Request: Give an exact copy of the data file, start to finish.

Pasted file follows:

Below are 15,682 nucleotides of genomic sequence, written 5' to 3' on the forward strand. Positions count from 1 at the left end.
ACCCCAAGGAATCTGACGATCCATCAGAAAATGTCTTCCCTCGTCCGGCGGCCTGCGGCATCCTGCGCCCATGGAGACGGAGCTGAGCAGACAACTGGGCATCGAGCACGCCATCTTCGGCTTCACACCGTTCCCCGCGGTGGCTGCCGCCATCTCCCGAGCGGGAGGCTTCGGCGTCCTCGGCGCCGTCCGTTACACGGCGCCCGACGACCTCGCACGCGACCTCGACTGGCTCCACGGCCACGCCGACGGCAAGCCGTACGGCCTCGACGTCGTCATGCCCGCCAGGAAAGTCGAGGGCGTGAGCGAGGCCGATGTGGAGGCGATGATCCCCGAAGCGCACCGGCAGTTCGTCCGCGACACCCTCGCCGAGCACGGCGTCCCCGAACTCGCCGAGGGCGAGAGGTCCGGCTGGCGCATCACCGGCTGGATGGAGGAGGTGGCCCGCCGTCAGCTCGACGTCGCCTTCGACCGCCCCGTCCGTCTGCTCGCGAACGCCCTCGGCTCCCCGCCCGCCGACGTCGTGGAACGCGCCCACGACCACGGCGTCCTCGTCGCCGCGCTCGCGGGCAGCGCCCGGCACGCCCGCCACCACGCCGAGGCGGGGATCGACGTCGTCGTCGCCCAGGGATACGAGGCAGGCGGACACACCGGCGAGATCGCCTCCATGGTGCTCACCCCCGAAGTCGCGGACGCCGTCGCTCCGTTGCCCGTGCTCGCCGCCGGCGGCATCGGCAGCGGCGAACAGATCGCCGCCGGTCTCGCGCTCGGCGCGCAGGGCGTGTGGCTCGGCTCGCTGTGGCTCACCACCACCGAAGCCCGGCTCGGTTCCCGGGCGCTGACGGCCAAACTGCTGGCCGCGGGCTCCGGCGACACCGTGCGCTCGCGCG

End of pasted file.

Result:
Below are 15,682 nucleotides of genomic sequence, written 5' to 3' on the forward strand. Positions count from 1 at the left end.
ACCCCAAGGAATCTGACGATCCATCAGAAAATGTCTTCCCTCGTCCGGCGGCCTGCGGCATCCTGCGCCCATGGAGACGGAGCTGAGCAGACAACTGGGCATCGAGCACGCCATCTTCGGCTTCACACCGTTCCCCGCGGTGGCTGCCGCCATCTCCCGAGCGGGAGGCTTCGGCGTCCTCGGCGCCGTCCGTTACACGGCGCCCGACGACCTCGCACGCGACCTCGACTGGCTCCACGGCCACGCCGACGGCAAGCCGTACGGCCTCGACGTCGTCATGCCCGCCAGGAAAGTCGAGGGCGTGAGCGAGGCCGATGTGGAGGCGATGATCCCCGAAGCGCACCGGCAGTTCGTCCGCGACACCCTCGCCGAGCACGGCGTCCCCGAACTCGCCGAGGGCGAGAGGTCCGGCTGGCGCATCACCGGCTGGATGGAGGAGGTGGCCCGCCGTCAGCTCGACGTCGCCTTCGACCGCCCCGTCCGTCTGCTCGCGAACGCCCTCGGCTCCCCGCCCGCCGACGTCGTGGAACGCGCCCACGACCACGGCGTCCTCGTCGCCGCGCTCGCGGGCAGCGCCCGGCACGCCCGCCACCACGCCGAGGCGGGGATCGACGTCGTCGTCGCCCAGGGATACGAGGCAGGCGGACACACCGGCGAGATCGCCTCCATGGTGCTCACCCCCGAAGTCGCGGACGCCGTCGCTCCGTTGCCCGTGCTCGCCGCCGGCGGCATCGGCAGCGGCGAACAGATCGCCGCCGGTCTCGCGCTCGGCGCGCAGGGCGTGTGGCTCGGCTCGCTGTGGCTCACCACCACCGAAGCCCGGCTCGGTTCCCGGGCGCTGACGGCCAAACTGCTGGCCGCGGGCTCCGGCGACACCGTGCGCTCGCGCG